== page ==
Blanche Barnes: ‘My first marathon & I never dreamt it would hurt this much, ignorance is definitely bliss. We arrived in Manchester on the Saturday night & met up with Alison and Sarah Jones, Alison insisting that chilled Sauvignon Blanc was necessary pre-race fuelling. The tram to the start on Sunday was quick & simple. Alison & I were in the same wave and during the long wait she kept me highly entertained by trying to sell me Loch Ness or Farnham Pilgrim as my ‘next marathon’ in between loads of good tips about pacing & mental tactics. Then just before the start, I needed a last minute visit to the (icky) portaloos, and ended up in the next wave. At this point, alone yet surrounded by hundreds of friendly runners, I got a bit teary at the thought of running nonstop for c 4 1/2 hours and the reasons I was doing it (fundraising, personal challenge), thank goodness no photographers there!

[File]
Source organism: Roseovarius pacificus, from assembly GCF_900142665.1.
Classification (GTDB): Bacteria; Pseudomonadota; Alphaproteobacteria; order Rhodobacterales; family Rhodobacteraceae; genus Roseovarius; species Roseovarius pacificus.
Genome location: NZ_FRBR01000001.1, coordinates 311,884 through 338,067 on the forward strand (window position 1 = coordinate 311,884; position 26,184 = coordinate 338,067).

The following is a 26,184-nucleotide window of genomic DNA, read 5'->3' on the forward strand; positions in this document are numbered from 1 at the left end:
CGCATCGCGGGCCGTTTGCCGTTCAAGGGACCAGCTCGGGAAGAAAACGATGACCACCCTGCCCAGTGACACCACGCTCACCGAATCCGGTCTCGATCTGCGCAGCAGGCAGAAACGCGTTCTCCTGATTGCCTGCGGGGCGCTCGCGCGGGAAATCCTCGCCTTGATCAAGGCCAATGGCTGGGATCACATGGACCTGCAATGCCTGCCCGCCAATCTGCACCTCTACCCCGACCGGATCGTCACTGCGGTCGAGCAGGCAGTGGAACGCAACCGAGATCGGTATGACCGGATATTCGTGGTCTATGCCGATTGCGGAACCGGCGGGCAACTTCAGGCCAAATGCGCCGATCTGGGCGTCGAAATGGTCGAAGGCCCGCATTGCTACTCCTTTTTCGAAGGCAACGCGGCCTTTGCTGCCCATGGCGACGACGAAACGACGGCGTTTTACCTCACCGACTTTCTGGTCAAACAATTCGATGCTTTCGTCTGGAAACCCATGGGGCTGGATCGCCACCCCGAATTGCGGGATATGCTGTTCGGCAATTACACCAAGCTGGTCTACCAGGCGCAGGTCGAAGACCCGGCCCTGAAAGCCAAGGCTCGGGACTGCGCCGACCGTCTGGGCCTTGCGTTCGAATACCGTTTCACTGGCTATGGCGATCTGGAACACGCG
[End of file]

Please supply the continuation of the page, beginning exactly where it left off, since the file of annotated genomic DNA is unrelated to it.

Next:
First 5 miles were good, though my pelvis was already hurting (it had been niggling over last 2 weeks & I’d been hoping it was fixed with a last minute trip to chiropractor on the Friday). Tried to stay steady and was very happy to see John in the crowd at 3 miles in, amazing how much a familiar face can give you a lift, even at the early stages. I honestly can’t remember the route, though I was very uplifted by the locals’ welcome as you reached each new suburb like Sale & Altrincham. By mile 8 the pain was intensifying and I was already getting stressed about whether I could finish, so I pretty much zoned out, broke it down in my mind to a mile at a time & tried to focus on maintaining consistent pace, taking shot bloks, electrolytes and water regularly and remembering the advice I’ve had about technique. This got me round the out and back loop near mile 11 where you see runners way ahead of you returning, that’s always tough.